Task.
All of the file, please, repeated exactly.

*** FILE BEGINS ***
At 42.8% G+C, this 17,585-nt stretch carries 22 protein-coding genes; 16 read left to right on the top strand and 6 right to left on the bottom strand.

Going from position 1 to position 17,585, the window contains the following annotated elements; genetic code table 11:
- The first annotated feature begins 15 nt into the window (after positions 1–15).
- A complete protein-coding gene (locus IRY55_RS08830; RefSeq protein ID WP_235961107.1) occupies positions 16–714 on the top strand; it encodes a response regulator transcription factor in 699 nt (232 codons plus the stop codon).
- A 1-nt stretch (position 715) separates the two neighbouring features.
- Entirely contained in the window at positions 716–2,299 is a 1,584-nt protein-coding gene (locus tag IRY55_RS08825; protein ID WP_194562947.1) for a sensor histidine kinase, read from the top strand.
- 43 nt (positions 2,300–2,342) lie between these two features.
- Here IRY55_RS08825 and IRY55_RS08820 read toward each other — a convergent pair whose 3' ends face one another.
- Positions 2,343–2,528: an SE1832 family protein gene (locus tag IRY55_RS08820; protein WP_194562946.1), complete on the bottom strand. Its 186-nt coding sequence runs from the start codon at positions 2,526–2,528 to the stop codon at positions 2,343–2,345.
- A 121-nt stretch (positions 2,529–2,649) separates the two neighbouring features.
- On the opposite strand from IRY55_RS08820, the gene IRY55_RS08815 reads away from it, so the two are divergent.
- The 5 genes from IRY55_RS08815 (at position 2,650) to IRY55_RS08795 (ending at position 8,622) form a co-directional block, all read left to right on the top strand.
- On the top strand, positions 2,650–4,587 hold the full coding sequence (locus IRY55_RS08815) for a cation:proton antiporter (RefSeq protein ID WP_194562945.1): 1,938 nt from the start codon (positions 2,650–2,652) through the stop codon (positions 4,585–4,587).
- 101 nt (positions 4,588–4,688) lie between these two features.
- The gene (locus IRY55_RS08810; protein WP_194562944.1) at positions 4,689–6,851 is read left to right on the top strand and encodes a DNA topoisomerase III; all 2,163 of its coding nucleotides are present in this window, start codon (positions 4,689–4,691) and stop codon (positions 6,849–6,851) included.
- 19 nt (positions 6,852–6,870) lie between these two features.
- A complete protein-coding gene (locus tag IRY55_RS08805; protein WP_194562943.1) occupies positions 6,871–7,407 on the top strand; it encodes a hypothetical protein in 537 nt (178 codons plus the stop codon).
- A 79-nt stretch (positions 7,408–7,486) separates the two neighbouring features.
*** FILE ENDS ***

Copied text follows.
At 42.8% G+C, this 17,585-nt stretch carries 22 protein-coding genes; 16 read left to right on the top strand and 6 right to left on the bottom strand.

Going from position 1 to position 17,585, the window contains the following annotated elements; genetic code table 11:
- The first annotated feature begins 15 nt into the window (after positions 1–15).
- A complete protein-coding gene (locus IRY55_RS08830; RefSeq protein ID WP_235961107.1) occupies positions 16–714 on the top strand; it encodes a response regulator transcription factor in 699 nt (232 codons plus the stop codon).
- A 1-nt stretch (position 715) separates the two neighbouring features.
- Entirely contained in the window at positions 716–2,299 is a 1,584-nt protein-coding gene (locus tag IRY55_RS08825; protein ID WP_194562947.1) for a sensor histidine kinase, read from the top strand.
- 43 nt (positions 2,300–2,342) lie between these two features.
- Here IRY55_RS08825 and IRY55_RS08820 read toward each other — a convergent pair whose 3' ends face one another.
- Positions 2,343–2,528: an SE1832 family protein gene (locus tag IRY55_RS08820; protein WP_194562946.1), complete on the bottom strand. Its 186-nt coding sequence runs from the start codon at positions 2,526–2,528 to the stop codon at positions 2,343–2,345.
- A 121-nt stretch (positions 2,529–2,649) separates the two neighbouring features.
- On the opposite strand from IRY55_RS08820, the gene IRY55_RS08815 reads away from it, so the two are divergent.
- The 5 genes from IRY55_RS08815 (at position 2,650) to IRY55_RS08795 (ending at position 8,622) form a co-directional block, all read left to right on the top strand.
- On the top strand, positions 2,650–4,587 hold the full coding sequence (locus IRY55_RS08815) for a cation:proton antiporter (RefSeq protein ID WP_194562945.1): 1,938 nt from the start codon (positions 2,650–2,652) through the stop codon (positions 4,585–4,587).
- 101 nt (positions 4,588–4,688) lie between these two features.
- The gene (locus IRY55_RS08810; protein WP_194562944.1) at positions 4,689–6,851 is read left to right on the top strand and encodes a DNA topoisomerase III; all 2,163 of its coding nucleotides are present in this window, start codon (positions 4,689–4,691) and stop codon (positions 6,849–6,851) included.
- 19 nt (positions 6,852–6,870) lie between these two features.
- A complete protein-coding gene (locus tag IRY55_RS08805; protein WP_194562943.1) occupies positions 6,871–7,407 on the top strand; it encodes a hypothetical protein in 537 nt (178 codons plus the stop codon).
- A 79-nt stretch (positions 7,408–7,486) separates the two neighbouring features.